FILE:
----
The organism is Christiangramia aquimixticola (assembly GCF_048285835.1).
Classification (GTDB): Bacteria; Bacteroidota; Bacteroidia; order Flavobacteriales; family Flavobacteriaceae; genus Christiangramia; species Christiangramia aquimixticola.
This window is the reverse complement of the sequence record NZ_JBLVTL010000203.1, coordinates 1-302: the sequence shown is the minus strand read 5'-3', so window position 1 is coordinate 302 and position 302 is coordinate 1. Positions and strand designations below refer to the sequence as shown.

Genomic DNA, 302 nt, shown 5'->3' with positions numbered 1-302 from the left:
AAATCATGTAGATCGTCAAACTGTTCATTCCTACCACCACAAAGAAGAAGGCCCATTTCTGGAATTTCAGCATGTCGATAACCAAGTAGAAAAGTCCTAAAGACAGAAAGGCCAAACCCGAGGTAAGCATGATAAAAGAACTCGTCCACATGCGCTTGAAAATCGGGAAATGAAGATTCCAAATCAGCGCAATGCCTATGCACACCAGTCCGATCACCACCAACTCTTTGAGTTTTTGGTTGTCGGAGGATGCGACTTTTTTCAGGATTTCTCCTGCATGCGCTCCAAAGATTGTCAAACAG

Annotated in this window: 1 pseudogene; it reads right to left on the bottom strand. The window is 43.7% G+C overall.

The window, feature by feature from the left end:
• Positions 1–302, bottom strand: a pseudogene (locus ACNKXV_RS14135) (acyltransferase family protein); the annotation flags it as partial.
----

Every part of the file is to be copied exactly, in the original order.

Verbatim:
The organism is Christiangramia aquimixticola (assembly GCF_048285835.1).
Classification (GTDB): Bacteria; Bacteroidota; Bacteroidia; order Flavobacteriales; family Flavobacteriaceae; genus Christiangramia; species Christiangramia aquimixticola.
This window is the reverse complement of the sequence record NZ_JBLVTL010000203.1, coordinates 1-302: the sequence shown is the minus strand read 5'-3', so window position 1 is coordinate 302 and position 302 is coordinate 1. Positions and strand designations below refer to the sequence as shown.

Genomic DNA, 302 nt, shown 5'->3' with positions numbered 1-302 from the left:
AAATCATGTAGATCGTCAAACTGTTCATTCCTACCACCACAAAGAAGAAGGCCCATTTCTGGAATTTCAGCATGTCGATAACCAAGTAGAAAAGTCCTAAAGACAGAAAGGCCAAACCCGAGGTAAGCATGATAAAAGAACTCGTCCACATGCGCTTGAAAATCGGGAAATGAAGATTCCAAATCAGCGCAATGCCTATGCACACCAGTCCGATCACCACCAACTCTTTGAGTTTTTGGTTGTCGGAGGATGCGACTTTTTTCAGGATTTCTCCTGCATGCGCTCCAAAGATTGTCAAACAG

Annotated in this window: 1 pseudogene; it reads right to left on the bottom strand. The window is 43.7% G+C overall.

The window, feature by feature from the left end:
• Positions 1–302, bottom strand: a pseudogene (locus ACNKXV_RS14135) (acyltransferase family protein); the annotation flags it as partial.